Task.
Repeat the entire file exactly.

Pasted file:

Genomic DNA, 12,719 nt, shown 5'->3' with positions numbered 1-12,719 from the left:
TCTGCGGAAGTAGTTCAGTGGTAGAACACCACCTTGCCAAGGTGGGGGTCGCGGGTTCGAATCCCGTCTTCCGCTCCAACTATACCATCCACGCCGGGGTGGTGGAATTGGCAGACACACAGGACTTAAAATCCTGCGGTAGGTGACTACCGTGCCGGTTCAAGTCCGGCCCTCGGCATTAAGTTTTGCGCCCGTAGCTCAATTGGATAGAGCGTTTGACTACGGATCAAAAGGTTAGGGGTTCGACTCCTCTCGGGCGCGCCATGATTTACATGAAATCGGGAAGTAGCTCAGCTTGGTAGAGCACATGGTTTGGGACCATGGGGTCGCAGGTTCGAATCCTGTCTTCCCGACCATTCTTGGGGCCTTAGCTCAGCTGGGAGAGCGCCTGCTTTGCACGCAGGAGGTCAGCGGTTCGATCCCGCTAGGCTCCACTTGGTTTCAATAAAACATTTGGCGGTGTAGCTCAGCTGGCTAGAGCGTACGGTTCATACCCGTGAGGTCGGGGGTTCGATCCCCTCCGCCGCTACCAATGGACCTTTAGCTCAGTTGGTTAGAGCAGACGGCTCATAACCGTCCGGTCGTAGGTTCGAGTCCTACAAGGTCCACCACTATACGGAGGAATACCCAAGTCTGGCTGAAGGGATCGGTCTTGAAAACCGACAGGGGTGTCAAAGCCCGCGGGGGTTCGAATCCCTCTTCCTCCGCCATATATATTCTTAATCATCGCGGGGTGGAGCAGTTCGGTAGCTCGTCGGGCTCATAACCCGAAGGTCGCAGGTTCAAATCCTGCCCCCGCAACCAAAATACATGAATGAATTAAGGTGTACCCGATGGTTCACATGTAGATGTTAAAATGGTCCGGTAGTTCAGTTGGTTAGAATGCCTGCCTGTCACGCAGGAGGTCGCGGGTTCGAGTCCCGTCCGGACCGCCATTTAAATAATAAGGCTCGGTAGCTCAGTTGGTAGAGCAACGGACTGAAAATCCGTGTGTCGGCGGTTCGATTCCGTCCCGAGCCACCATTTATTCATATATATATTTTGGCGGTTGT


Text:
Genomic DNA, 12,719 nt, shown 5'->3' with positions numbered 1-12,719 from the left:
TCTGCGGAAGTAGTTCAGTGGTAGAACACCACCTTGCCAAGGTGGGGGTCGCGGGTTCGAATCCCGTCTTCCGCTCCAACTATACCATCCACGCCGGGGTGGTGGAATTGGCAGACACACAGGACTTAAAATCCTGCGGTAGGTGACTACCGTGCCGGTTCAAGTCCGGCCCTCGGCATTAAGTTTTGCGCCCGTAGCTCAATTGGATAGAGCGTTTGACTACGGATCAAAAGGTTAGGGGTTCGACTCCTCTCGGGCGCGCCATGATTTACATGAAATCGGGAAGTAGCTCAGCTTGGTAGAGCACATGGTTTGGGACCATGGGGTCGCAGGTTCGAATCCTGTCTTCCCGACCATTCTTGGGGCCTTAGCTCAGCTGGGAGAGCGCCTGCTTTGCACGCAGGAGGTCAGCGGTTCGATCCCGCTAGGCTCCACTTGGTTTCAATAAAACATTTGGCGGTGTAGCTCAGCTGGCTAGAGCGTACGGTTCATACCCGTGAGGTCGGGGGTTCGATCCCCTCCGCCGCTACCAATGGACCTTTAGCTCAGTTGGTTAGAGCAGACGGCTCATAACCGTCCGGTCGTAGGTTCGAGTCCTACAAGGTCCACCACTATACGGAGGAATACCCAAGTCTGGCTGAAGGGATCGGTCTTGAAAACCGACAGGGGTGTCAAAGCCCGCGGGGGTTCGAATCCCTCTTCCTCCGCCATATATATTCTTAATCATCGCGGGGTGGAGCAGTTCGGTAGCTCGTCGGGCTCATAACCCGAAGGTCGCAGGTTCAAATCCTGCCCCCGCAACCAAAATACATGAATGAATTAAGGTGTACCCGATGGTTCACATGTAGATGTTAAAATGGTCCGGTAGTTCAGTTGGTTAGAATGCCTGCCTGTCACGCAGGAGGTCGCGGGTTCGAGTCCCGTCCGGACCGCCATTTAAATAATAAGGCTCGGTAGCTCAGTTGGTAGAGCAACGGACTGAAAATCCGTGTGTCGGCGGTTCGATTCCGTCCCGAGCCACCATTTATTCATATATATATTTTGGCGGTTGT